At last summer’s synodical convention in Tampa, the exhibitor hall was a great place to escape some of the long business sessions and presentations when my brain and bottom just couldn’t endure any more. Every Concordia was represented along with every shape and size of ministry at home and abroad.
One morning I stopped by a booth promoting a ministry to Jewish people. I don’t remember the name of the ministry or the person I spoke with, but I do remember speaking about the time Steve Cohen came to my congregation to do the presentation Christ in the Passover. I then shared how years later I had met Clara Reuben, who did some amazing Jewish outreach on Long Island and in South Florida.
At the mention of her name, his face lit up and he exclaimed, “I know Clara Reuben!”
What a small world! Clara was the great-grandmother of one of my confirmation students. I visited Clara a number of times during the last year of her life when she lived in my town. I was privileged to be one of the few Clara never expelled from her home. Clara began every visit by asking, “Do you love Jesus?” She would always tell me, “I kicked the last minister out. He didn’t love Jesus!” And then she would double-check, “Do you love Jesus?”
Of course I do. But more importantly, she did. No nonsense here. No political correctness or cultural sensitivity. You either love the Lord or not. No pussy-footing around. Just cut to the chase. Either he’s Lord, or he’s not. Got a problem with that? Get out!
We could all learn a lot from Clara Reuben about outreach, evangelism and faith. I know I did.
I took this picture on Tuesday, which means we were in Jerusalem and I believe we were on our way to the Upper Room of the Last Supper. Our guide often said, “Be on the watch for unusual things” and this certainly caught my eye as unusual. It appears to be an ax, wrapped in paper, hanging from a string tied to a railing on someone’s upstairs porch.
I don’t know who lived there and I have no idea why someone in the city needed an ax, but it’s fun to speculate the reason behind this tool-storage method. The paper and string look new. This hasn’t been hanging out in the weather for very long. It’s fresh. Just think of the possibilities.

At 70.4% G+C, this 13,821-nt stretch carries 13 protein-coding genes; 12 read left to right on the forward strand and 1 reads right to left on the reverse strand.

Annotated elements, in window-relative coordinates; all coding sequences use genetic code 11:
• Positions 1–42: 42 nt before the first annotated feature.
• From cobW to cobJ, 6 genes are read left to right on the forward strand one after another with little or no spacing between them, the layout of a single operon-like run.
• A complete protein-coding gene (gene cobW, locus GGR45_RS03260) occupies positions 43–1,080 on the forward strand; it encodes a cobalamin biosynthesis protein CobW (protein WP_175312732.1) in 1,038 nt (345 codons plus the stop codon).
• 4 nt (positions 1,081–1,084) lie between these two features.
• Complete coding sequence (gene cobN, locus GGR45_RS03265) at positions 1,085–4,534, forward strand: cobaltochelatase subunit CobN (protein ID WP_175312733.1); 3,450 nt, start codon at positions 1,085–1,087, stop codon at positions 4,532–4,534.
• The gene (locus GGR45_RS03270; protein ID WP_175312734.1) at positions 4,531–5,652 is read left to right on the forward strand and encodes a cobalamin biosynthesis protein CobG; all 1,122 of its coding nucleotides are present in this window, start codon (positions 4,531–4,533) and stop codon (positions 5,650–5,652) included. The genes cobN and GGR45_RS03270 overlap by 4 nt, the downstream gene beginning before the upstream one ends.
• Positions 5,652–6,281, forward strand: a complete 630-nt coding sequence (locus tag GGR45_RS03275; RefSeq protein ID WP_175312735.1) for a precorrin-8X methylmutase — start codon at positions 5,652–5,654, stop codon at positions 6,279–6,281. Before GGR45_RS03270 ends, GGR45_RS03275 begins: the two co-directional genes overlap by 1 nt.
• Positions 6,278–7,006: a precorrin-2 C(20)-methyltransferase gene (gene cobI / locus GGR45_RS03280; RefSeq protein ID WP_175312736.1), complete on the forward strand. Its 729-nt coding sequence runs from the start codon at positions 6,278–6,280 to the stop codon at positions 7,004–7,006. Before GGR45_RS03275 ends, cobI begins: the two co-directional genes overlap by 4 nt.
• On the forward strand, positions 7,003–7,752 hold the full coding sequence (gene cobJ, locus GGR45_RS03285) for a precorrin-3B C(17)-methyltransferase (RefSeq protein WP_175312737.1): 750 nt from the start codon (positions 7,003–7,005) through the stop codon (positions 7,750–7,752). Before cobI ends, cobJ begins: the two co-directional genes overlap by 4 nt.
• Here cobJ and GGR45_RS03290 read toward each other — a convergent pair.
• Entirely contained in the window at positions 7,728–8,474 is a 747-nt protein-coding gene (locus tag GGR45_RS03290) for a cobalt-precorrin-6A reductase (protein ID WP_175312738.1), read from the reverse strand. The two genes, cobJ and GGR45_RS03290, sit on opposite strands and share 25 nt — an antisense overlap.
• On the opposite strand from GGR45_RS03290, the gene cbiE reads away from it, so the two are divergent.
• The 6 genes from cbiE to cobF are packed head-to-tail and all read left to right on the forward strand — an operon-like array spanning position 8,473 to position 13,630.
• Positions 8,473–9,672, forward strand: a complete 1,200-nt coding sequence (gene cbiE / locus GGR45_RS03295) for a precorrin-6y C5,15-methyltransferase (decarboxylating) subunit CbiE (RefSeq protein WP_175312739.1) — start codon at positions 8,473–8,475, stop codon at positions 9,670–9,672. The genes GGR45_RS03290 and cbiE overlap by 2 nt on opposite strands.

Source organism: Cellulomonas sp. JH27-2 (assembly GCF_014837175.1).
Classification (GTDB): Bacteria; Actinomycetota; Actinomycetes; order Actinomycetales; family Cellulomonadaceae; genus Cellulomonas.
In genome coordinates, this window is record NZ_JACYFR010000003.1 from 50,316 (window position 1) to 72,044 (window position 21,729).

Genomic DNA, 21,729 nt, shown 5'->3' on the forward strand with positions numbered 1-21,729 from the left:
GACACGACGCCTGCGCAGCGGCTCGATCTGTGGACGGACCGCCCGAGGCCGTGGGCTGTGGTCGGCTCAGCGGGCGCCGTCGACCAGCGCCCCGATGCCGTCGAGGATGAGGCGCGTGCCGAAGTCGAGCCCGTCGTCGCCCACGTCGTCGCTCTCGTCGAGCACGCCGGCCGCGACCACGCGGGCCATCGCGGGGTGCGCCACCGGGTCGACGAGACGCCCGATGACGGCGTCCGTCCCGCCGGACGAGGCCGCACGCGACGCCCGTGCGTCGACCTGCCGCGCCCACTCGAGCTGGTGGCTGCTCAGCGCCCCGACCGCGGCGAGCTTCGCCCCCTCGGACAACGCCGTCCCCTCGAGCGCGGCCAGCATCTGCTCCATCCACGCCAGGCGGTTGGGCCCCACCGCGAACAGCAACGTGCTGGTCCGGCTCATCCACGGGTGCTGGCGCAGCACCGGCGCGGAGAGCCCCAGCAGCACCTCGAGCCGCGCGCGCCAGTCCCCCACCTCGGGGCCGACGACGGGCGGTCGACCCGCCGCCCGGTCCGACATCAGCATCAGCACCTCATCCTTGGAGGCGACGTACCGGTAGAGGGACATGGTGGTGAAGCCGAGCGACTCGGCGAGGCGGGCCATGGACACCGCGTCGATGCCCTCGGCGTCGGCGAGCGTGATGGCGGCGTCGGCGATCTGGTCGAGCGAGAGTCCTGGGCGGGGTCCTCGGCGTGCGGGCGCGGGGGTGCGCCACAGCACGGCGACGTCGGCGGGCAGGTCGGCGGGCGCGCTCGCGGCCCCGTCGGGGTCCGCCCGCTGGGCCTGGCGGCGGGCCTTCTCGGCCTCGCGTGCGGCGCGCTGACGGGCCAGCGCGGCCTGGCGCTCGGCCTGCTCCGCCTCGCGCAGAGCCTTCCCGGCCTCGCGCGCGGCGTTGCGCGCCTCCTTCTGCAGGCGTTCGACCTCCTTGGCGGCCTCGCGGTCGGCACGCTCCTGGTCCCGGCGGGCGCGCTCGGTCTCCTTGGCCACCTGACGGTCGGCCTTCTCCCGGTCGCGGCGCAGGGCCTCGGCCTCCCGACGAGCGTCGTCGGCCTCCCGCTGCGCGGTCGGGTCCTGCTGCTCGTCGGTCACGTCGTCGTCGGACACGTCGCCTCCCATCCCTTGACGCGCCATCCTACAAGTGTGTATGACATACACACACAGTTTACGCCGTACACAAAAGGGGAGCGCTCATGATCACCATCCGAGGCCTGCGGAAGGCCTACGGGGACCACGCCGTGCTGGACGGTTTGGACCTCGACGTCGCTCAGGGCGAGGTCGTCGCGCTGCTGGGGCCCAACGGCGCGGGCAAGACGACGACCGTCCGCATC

Kid-proofing the house? Little ones get into everything. When you don’t have a shed or a basement workshop for tools, where do you keep your ax? “I don’t care where you put it, just get that ax out of the house! You want someone to chop off a finger?”
Maybe one of the kids found this and brought it home. But they knew mom would never let them have an ax, so they had to find a place to hide it. Under the mattress? Too obvious. Inside a stuffed animal? Too invasive. “I know, we’ll tie a string and let it down from the porch. Mom will never suspect.”
Could a murder have already taken place? Where would you stash the weapon? The solution of a game of Clue: “Levi with an ax in the back alley.” I don’t see any blood though.
But I can read a number on the handle: 0527634250. A phone number? If I Google it, a get a reverse lookup website in Hebrew. My Hebrew’s not that good. But maybe I’ll call that number. “Hey, I think I know where your ax is.”
Maybe someone is being held prisoner in that upstairs room. But they have gotten their hands on an ax. They are hiding it from the guards until one night when they plan to make their break. Could you bake something like that inside a loaf of challah?
It could be for sale. In lieu of swip-swop, just hang your item out the window with a phone number. Call me if you’re interested.
You never know how far a blog post goes. One person reposts it, someone reads it and suddenly realizes, “There’s my ax!”
Every Thursday morning between ten and twenty men from our church gather for breakfast and bible study at a local restaurant. This group has been meeting for close to thirty years, longer than I’ve been the pastor at our church. I’m not going to mention the name of the restaurant, unless I feel kind of snarky a little later in this post.
Within the past year, the franchise has eliminated certain items from the menu. The first item to go: raisins. Raisins were no longer available for the guys who ordered oatmeal for breakfast. Dried cranberries, yes. Raisins? Nope. Next, no more Tabasco. OK, I realize this is a niche market. And they did offer a cheap imitation hot sauce. But if you want the good stuff, too bad. One day, we were told, “No more English muffins.” You could choose from white, wheat, sour dough, or rye bread. Or a couple of pancakes. Biscuits? Yes. All of a sudden though, one day English muffins reappeared in our choice of breads. Nice.
So I’ve been wondering, “Who makes these decisions?” I doubt that the franchise owner is fretting about dried fruit or bread. But at the corporate level, in some office somewhere, someone is pondering, “What can we do to increase our profits? Where can we cut the fat?”
Last week, one group member lamented a local Subway’s decision to eliminate Swiss cheese from the menu. Really? Cheese with holes is a staple of deli sandwiches. What happened? Tariffs on imported Swiss? Shortages and price spikes? Who knows.